Elena Kagan helped shape the Clinton administration’s fight against a Republican bill to limit abortion, aiming to bolster the rights of women and honing the message of the administration and its allies.
By Anne E. Kornblutand Scott Wilson Sept. 10 (Washington Post) -- Secretary of State Hillary Rodham Clinton sees similarities between the drug violence now afflicting Mexico and Colombia's narco-war of the 1980s. President Obama, not so much. "You can't compare what is happening in Mexico with what happened in Colombia," Obama told a Spanish-language newspaper in remarks published on its Web site on Thursday. Obama's remarks in La Opinion appeared at odds with Clinton's comments a day earlier that the situation in Mexico is "looking more and more like Colombia looked 20 years ago," with drug traffickers controlling "parts of the country." "In Colombia, it got to the point where. . . more than a third of the country - nearly 40 percent of the country at one time or another - was controlled by the insurgents, by FARC," Clinton said, referring to the Colombian revolutionary group.
Bill de Blasio assumed office as New York’s 109th mayor yesterday, sworn in by former President Bill Clinton at a ceremony attended by thousands who heard him vow to dedicate his government to improving life for the least fortunate.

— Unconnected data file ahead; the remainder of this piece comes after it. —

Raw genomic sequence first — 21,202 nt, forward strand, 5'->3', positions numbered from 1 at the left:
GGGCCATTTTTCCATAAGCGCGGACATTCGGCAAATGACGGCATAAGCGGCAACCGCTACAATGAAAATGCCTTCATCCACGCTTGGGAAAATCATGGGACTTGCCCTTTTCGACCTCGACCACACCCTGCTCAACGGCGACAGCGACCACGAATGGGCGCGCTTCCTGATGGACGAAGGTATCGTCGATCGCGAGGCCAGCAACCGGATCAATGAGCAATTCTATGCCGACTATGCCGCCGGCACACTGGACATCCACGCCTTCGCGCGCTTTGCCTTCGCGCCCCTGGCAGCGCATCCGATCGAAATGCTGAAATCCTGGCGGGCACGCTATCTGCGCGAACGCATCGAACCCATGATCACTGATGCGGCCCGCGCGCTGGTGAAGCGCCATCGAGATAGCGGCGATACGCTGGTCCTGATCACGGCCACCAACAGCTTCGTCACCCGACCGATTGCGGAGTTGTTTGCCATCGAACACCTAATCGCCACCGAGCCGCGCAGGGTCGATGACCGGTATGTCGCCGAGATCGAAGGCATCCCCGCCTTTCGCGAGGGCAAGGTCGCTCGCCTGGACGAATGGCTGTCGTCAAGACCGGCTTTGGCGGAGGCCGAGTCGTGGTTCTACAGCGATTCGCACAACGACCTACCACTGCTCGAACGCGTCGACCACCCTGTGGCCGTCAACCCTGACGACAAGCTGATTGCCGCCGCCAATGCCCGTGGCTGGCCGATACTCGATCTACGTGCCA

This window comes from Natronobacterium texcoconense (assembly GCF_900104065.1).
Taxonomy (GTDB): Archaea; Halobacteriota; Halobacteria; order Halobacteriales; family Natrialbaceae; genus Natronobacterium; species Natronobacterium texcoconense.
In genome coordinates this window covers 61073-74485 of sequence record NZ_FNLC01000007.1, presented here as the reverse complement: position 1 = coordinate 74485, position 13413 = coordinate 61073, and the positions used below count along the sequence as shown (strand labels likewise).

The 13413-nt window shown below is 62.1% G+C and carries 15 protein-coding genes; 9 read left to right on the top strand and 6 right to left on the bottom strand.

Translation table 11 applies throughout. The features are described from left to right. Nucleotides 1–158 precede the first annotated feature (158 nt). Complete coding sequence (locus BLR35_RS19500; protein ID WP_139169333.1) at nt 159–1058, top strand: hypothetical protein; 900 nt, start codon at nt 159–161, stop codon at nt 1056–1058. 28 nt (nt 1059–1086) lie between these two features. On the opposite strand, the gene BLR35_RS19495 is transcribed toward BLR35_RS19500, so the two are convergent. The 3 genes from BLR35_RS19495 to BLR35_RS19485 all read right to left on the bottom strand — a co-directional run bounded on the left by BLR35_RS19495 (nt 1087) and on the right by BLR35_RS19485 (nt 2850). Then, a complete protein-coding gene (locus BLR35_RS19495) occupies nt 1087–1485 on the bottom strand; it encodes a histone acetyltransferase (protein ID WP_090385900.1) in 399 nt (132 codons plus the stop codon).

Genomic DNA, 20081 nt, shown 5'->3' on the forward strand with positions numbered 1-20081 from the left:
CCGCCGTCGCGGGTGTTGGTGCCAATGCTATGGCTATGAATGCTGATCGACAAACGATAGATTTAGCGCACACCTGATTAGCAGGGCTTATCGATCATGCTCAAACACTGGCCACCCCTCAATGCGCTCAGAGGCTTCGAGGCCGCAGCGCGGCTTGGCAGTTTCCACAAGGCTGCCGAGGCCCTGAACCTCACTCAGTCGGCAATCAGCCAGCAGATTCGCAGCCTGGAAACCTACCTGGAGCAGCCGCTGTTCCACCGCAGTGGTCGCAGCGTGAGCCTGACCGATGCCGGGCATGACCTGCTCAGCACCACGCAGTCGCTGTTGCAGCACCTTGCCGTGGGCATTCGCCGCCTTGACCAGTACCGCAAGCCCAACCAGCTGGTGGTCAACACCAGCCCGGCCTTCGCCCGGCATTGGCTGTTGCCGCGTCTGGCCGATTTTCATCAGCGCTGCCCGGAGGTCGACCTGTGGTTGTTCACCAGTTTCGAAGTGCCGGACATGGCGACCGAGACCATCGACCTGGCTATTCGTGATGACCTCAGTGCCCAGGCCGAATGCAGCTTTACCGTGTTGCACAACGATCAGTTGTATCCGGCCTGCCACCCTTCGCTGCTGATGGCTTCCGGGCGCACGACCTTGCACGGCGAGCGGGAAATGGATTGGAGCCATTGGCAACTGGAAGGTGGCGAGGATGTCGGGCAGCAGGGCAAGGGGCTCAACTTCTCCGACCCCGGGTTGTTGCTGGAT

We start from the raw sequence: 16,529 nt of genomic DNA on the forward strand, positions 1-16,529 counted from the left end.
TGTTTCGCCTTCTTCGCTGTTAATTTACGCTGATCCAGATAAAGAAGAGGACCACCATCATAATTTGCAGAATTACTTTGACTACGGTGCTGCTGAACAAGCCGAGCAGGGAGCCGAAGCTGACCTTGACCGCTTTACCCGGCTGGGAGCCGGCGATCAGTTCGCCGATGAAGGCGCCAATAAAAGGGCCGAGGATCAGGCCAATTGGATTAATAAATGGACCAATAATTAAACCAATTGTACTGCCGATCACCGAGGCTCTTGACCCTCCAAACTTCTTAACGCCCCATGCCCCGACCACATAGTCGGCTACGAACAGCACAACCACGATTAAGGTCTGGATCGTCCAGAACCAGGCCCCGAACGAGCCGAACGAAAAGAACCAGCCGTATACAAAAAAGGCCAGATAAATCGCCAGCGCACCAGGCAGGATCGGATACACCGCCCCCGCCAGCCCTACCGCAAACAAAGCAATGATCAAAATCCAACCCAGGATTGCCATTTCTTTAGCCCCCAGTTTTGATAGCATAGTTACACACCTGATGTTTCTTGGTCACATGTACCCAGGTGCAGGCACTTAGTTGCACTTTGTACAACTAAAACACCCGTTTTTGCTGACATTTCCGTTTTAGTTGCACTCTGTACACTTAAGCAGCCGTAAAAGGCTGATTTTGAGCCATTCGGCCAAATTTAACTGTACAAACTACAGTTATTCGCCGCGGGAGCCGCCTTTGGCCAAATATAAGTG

Bill de Blasio assumed office as New York’s 109th mayor today, sworn in by former President Bill Clinton at a ceremony attended by thousands who heard him vow to dedicate his government to improving life for the least fortunate.
Sept. 21 (Washington Post) -- SECRETARY OF STATE Hillary Rodham Clinton recently blurted out a rather undiplomatic warning about "a ticking time bomb of enormous consequence." She was talking not about Afghanistan or Iran or Iraq, but Sudan -- a country that until recently has gotten relatively little attention from the Obama administration. She was right. In a matter of months Sudan could present the administration with a major new international crisis, one that has the potential to be even bloodier than the Darfur genocide. At stake is one of the top diplomatic achievements of the Bush administration: a 2005 peace accord ending two decades of war between Sudan's Arab-controlled central government and its mainly Christian and animist south. The deal established an autonomous government in the south, and stipulated January 2011 as the date for a referendum on whether the region, which comprises about a third of the huge country, will become independent.